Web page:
Cirque du Soleil's 'Iris'

Mar 1, 2012 9:00 AM, By Mel Lambert



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photo of Dennis Sands

Scoring engineer Dennis Sands

Eight months before the Iris premiere in mid-2011, Elfman received details of the show’s final running order with its 12 discrete sections. “Unlike previous Cirque shows, there is no pit band for Iris,” he notes. “Instead the plan was to pre-record the orchestral score, apart from the live performances of eight soloists that would play their parts live each night, as the music director triggered each [pre-recorded] cue to accurately follow each performance, to accommodate timing differences night-to-night and the looping that is necessary as performers re-stage a particular sequence. In other words, the score needed to be divided up into a large number of sections to follow the performance, which would be slightly different each night. It became a mind-bogglingly complicated process!”

The scoring project began in Elfman’s personal recording studio and composing room and then moved to the Fox Scoring Stage in West L.A., where he was joined by his first-call scoring engineer, Dennis Sands. “We had three days of stage time to record 70-plus minutes of the music needed for Iris,” the composer recalls. “We broke down the scoring dates into nine sessions—three per day—to record the various orchestral performances for the 80-piece orchestra.

“Because we were planning to remix the elements at the Kodak Theatre, and determine the various output assignments for the left, center and right [Meyer Sound speaker arrays] and the multiple surround channels, we broke down the recording into separate sessions,” he continues. “We recorded large strings with 45-plus players; medium strings with 25 players; smaller strings with a dozen or so players; separate sessions for orchestral woodwinds and another for a big band with saxophones; plus brass in orchestral and big-band passes, percussion and choir. I had already recorded a number of guitar, organ, accordion, synthesizer and live percussion tracks at my home studio, where I have a large collection of tympani, percussion and a range of drums—my signature sound, if you will. We also tracked a number of ethereal pads, plus the sounds of pots and pans.”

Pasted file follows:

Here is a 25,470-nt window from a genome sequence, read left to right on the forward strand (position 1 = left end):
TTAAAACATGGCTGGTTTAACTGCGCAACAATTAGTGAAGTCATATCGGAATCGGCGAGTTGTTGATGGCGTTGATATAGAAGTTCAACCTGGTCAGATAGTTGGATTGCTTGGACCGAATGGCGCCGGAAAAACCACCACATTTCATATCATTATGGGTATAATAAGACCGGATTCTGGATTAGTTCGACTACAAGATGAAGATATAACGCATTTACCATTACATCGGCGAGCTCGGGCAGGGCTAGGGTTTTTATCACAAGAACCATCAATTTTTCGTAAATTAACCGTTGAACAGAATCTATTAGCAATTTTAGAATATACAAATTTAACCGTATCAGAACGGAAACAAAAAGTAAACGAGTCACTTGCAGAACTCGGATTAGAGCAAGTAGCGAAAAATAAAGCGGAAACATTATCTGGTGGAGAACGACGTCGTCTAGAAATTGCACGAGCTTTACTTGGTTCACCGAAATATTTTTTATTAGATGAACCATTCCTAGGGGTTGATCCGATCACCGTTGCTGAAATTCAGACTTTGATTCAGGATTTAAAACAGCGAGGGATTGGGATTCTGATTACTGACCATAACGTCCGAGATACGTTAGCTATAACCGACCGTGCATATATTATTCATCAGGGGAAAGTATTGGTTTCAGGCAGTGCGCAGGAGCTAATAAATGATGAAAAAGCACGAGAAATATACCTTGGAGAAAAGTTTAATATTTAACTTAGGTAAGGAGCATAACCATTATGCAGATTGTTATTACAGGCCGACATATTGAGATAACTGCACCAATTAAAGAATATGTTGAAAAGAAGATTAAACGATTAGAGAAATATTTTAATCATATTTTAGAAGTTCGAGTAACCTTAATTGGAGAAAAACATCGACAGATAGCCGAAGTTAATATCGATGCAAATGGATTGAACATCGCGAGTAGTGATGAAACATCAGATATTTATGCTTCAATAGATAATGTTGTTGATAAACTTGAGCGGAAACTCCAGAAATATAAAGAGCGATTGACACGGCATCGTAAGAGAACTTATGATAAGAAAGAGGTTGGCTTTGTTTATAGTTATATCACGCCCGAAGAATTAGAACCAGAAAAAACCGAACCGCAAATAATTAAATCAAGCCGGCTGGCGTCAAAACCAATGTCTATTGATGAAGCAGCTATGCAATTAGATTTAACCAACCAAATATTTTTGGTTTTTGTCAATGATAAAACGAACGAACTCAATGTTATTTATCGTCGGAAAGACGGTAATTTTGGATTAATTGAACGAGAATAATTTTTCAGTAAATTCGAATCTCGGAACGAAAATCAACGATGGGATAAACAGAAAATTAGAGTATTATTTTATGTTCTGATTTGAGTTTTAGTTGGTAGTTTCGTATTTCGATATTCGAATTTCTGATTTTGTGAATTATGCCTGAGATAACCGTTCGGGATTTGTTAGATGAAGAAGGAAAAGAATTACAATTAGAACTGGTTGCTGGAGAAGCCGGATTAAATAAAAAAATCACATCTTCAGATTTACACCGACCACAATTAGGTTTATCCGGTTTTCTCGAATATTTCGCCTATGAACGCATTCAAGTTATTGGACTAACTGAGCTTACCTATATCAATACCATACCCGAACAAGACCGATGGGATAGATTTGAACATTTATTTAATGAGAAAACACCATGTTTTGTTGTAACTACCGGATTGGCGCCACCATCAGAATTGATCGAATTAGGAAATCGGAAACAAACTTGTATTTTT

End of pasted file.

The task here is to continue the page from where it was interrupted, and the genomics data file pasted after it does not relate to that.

In addition to Sands, the production crew included orchestrator Steve Bartek (Elfman’s musical partner dating back to his Oingo Boingo days) and conductor Pete Anthony; Tom Steel served as technical stage hand at Fox Scoring, while Adam Olmsted was Pro Tools operator. “I use Adam on all my projects to record and manage the session files,” Sands states.

“We used a different close-miking setup for the big-band section,” Elfman continues, “to give us a Nelson Riddle type of sound with less room ambience. With all the stops and starts needed for the various segments, it was a very demanding session for the orchestral players. The different cues also meant further divisions, and because of the need to loop some of the sections during live performances of Iris, the dynamics within each cue needed to be carefully controlled.”

“I used Millennia HV3D preamplifiers for the orchestral tracks, [which were] miked with a Decca Tree array of three Neumann M50 microphones,” Sands explains, “with Brauner VM1 tube mics as left- and right-wide pickups. Other spot microphones included DPA 4011s on violins, Neumann U87s on celli, Flea 47s on bass and Neumann M49s as bass-section overalls. For close trumpet miking, I used a Royer SF-1A ribbon, an AEA R44 ribbon on other brass, and an AEA R88 stereo ribbon as overall pickup; I also used AEA ribbon preamplifiers on the brass mics.

“Most of the orchestral mics were connected directly to the Pro Tools rig through Genex GXA8 A-to-D converters, which are my first-call units. To achieve a closer, less reverberant sound for the sax sessions, we used the large isolation booth at Fox Scoring with an overall stereo mic array made up of Lautner Audio Torch mics, as well as individual close mics: AKG C-12A, Sony C500 and Neumann U47, plus brass and horns in the big room with close mics to provide a tighter sound with enhanced separation.” The Fox Scoring Stage is based around a Neve 88R multichannel analog console.

“We then took the 24-bit/96kHz Pro Tools HD sessions to my Point One Studios in Santa Barbara,” Sands continues, “where Danny and I premixed the tracks for 12 days to create the material needed for the mix sessions at the Kodak Theatre. I also had a separate Pro Tools rig that contained the tracks we had prerecorded at Danny’s home studio. Our aim was to provide stereo elements for each cue, plus key solo instruments that could be panned into the various surround locations. We ended up with around 100 Pro Tools HD tracks recorded to a third rig that contained elements destined for the 26 discrete P.A. channels available at the Kodak.” Sands’ facility features a 96-input Euphonix CS3000 console.

“Because of time crunches,” Sands adds, “some of the premixing was handled by [fellow scoring mixer] Alan Meyerson, working in his own studio at Remote Control in Santa Monica.”

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